There was no sweetness or wooing or slowly coming together and I wasn’t such a fan.

The Nutshell: The storyline interested me enough to make me want to read the second book, but it didn’t grab my attention and hold it.

Near Miss
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The Other Life - Susanne Winnacker
Overall rating 
 
2.0
Plot 
 
2.0
Characters 
 
2.0
Writing Style 
 
2.0
I really, really wanted to love The Other Life. The cover was good, the reviews were good, the blurb was good, the book was…not.

What’s it about? The world as we know it has ended – for the West coast of the US, at least – and for the last three years, Sherry has been living in a small bunker with her family. When the food finally runs out, Sherry and her father take a brave and uncertain plunge into the outside world, but they are shocked to find that the rabies virus which originally led them underground has turned much of the remaining population into weepy eyed, flesh eating, canine-like creatures. When the weepers take off with her dad, Sherry must rally with other survivors and fight to keep her family safe. But what is the terrifying truth behind the mutant-making virus?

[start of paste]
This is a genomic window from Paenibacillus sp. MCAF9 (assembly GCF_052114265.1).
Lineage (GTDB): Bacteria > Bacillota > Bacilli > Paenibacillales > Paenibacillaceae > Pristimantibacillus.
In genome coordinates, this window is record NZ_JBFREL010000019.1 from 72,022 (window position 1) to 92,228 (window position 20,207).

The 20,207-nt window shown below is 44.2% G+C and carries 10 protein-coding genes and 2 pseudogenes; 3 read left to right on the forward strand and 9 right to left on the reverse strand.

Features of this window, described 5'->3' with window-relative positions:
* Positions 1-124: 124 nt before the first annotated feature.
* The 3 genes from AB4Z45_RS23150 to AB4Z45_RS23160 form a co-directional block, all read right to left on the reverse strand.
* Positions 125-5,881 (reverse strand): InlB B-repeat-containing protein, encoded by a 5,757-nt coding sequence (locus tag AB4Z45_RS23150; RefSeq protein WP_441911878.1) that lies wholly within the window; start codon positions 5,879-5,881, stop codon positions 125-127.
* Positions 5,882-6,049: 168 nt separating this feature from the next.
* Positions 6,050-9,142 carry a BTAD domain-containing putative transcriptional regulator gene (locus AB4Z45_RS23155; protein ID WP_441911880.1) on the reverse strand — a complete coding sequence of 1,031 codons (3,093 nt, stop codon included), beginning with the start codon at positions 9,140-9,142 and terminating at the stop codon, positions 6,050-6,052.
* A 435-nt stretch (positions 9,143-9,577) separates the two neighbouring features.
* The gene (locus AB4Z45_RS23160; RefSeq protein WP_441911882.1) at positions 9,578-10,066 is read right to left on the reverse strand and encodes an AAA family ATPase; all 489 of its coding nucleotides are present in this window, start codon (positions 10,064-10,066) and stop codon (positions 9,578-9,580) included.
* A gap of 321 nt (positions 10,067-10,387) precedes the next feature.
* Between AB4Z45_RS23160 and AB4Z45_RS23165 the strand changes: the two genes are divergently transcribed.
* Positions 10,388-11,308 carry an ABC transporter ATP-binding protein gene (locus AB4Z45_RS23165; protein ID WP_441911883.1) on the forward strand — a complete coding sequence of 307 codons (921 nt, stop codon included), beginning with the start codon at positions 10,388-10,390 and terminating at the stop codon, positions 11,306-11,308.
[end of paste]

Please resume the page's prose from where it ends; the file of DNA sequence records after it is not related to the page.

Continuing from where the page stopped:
Sydney says… I hate being negative, but I just had such huge hope for this novel. I’d been considering it for ages before I read it. I heard about it long before it was released, but I wasn’t in a position to request an arc at that stage, so I waited, and last week I finally decided to purchase it. I love dystopian/apocalyptic/zombie lit, but there was zero uniqueness in this text. The writing was lack-lustre, the story line only vaguely present, and while I didn’t mind the character of Sherry, Bobby seemed unnecessarily indignant, mum was weak, and of course a romance had to develop between Joshua and Sherry, even though Joshua seemed like a complete butt hole and the couple had absolutely no chemistry.
I got to the end and wondered what had even happened. Where were the exciting twists and turns? Probably nestled on a beanbag reading a better book…

The Other Life is definitely more suited to a younger reader (12+), and for people who are not well versed in the genre of ‘Zombie Apocalypse’.
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Suspenseful Thriller
Overall rating 
 
3.0
Plot 
 
3.0
Characters 
 
3.0
Writing Style 
 
3.0
The Other Life is a suspenseful thriller that kept me on the edge of my seat for most of the time I spent reading it. But just when I started to become truly invested in the plot and the characters, it ended and I was left disappointed that such a promising tale was cut short.